Book Review: The Diary of a Young Girl

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Tashfia Ahmed

I first read The Diary of A Young Girl, more commonly known as Anne Frank’s diary, when I was much the same age as the girl who penned it. And then I read it again when I became a teacher and it was an assigned text for my sixth grade class. In either scenario, what struck me the most is how universally relatable it is, and just how profound a read it is.

Anne starts writing her diary as a young girl of only eleven years of age, amicably naming it ‘Kitty’. The stark contrast between her naive but spunky ruminations towards the beginning and the context of the first-hand glimpse into the doomed reality of the Second World War really puts into perspective for the reader how day-to-day life must feel living amidst calamity—the isolation, the anxiety, the uncertainty, the insecurity regarding one’s own life, the fear of losing loved ones—all concerns that are especially relevant now as we’re living through a pandemic.

But apart from being a cautionary tale of war, hatred, and other human follies, The Diary of A Young Girl is at its heart a coming of age story. Growing up in circumstances that were just as lonely, albeit not as harsh, I felt a sense of kinship with Anne when I read this book at the age of twelve. Anne felt like a friend I could relate to in her pubescent distress as she poured it all out in her monologues to Kitty. As I saw it then, Anne’s story was the story of just another young girl who, subjected to her circumstances, had to grow up before her time. Over the two years of surviving in hiding, we get to observe this gradual maturing voice in Anne’s penned thoughts. “In spite of everything I still believe that people are really good at heart,” she writes, providing the reader with a tale of unshaken hope even in the darkest of times.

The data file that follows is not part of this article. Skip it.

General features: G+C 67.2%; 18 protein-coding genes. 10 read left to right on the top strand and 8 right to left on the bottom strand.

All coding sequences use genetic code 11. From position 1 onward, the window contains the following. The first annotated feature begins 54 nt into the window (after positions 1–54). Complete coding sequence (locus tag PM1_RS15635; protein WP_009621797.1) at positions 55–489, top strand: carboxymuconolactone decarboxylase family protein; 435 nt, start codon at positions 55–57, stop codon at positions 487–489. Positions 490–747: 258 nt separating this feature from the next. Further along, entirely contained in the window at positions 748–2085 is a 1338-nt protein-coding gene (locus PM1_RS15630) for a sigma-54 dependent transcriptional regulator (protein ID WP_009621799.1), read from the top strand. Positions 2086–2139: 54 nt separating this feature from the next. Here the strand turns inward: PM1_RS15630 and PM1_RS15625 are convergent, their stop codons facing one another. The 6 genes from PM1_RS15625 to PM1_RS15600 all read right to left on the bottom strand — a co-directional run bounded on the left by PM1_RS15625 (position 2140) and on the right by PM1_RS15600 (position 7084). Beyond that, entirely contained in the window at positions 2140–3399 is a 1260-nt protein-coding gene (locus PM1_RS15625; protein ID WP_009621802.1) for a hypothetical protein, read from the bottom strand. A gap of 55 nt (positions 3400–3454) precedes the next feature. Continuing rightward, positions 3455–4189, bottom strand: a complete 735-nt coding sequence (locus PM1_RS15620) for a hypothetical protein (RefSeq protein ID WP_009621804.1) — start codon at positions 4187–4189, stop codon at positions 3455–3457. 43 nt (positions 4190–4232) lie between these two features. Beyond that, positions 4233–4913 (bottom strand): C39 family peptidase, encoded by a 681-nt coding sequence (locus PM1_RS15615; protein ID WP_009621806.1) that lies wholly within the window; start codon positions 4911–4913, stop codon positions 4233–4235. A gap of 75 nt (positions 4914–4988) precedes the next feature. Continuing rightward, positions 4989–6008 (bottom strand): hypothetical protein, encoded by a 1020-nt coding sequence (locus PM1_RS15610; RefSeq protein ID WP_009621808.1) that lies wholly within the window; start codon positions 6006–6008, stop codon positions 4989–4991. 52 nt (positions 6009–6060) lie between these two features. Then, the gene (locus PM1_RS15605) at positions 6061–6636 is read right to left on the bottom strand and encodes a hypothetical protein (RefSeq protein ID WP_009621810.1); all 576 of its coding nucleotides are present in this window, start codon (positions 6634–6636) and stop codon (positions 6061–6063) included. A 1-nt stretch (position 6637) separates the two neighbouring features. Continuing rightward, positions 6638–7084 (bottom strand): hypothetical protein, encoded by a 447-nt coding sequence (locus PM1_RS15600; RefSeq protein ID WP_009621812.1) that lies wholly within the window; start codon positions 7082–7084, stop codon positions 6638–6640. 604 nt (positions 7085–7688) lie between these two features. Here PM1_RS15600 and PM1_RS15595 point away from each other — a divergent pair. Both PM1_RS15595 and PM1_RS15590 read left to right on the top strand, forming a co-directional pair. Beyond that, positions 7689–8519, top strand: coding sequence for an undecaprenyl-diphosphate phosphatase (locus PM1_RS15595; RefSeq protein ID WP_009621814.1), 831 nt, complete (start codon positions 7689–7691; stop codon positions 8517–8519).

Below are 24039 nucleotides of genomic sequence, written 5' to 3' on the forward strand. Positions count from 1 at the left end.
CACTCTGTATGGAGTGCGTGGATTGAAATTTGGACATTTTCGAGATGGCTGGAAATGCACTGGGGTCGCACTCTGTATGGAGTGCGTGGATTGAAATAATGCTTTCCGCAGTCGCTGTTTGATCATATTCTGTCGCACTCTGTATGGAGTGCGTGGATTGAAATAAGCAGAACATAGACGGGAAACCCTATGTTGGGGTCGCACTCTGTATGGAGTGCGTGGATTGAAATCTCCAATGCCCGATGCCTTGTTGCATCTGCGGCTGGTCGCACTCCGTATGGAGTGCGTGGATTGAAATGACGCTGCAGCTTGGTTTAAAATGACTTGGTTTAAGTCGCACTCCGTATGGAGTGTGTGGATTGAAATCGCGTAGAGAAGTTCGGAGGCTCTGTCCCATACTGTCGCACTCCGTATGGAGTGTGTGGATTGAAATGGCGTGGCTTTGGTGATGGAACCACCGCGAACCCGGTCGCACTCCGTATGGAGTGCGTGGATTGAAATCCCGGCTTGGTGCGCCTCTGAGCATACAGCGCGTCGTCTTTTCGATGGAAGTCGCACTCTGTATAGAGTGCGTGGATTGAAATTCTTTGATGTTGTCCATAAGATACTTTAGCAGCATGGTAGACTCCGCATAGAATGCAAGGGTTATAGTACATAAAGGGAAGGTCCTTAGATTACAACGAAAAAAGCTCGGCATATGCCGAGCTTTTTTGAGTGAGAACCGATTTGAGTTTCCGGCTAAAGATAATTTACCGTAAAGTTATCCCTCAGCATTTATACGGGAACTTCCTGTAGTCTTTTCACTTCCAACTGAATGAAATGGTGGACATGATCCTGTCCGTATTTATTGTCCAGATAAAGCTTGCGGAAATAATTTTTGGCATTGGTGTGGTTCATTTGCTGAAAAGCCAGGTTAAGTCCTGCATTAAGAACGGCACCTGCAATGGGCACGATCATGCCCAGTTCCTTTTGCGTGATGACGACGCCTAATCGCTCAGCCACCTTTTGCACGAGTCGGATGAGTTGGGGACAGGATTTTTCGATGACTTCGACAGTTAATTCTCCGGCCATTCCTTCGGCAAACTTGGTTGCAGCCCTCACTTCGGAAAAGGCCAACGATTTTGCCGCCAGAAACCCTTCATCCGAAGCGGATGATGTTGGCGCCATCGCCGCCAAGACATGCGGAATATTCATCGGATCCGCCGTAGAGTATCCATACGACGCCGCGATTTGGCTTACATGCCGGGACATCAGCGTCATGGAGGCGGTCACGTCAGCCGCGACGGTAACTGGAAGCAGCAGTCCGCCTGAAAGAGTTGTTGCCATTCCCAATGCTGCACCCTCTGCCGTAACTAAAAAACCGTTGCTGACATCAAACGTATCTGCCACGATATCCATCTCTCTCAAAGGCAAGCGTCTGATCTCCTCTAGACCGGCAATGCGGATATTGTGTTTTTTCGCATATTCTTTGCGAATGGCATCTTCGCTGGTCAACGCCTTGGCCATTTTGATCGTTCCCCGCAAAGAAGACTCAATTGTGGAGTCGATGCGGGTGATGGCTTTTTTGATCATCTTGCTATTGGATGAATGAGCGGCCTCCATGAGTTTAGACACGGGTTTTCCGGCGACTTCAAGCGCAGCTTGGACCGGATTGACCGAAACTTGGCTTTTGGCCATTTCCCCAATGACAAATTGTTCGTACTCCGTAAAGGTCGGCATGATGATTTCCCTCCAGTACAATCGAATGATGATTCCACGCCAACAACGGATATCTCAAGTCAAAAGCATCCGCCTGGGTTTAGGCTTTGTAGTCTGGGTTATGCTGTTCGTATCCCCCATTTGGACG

As an adult, now that I ponder upon the innermost thoughts of the young girl who wrote this book, I cannot help but wonder how I can still relate to a lot of Anne’s worries. And now more than ever, as I write this during quarantine, I can appreciate the depth in the words of the wise-beyond-her-years thirteen-year-old author of this book who has equipped me with the strongest weapon to combat such harrowing times: hope, undying hope.


Reviewer’s rating: 5/5

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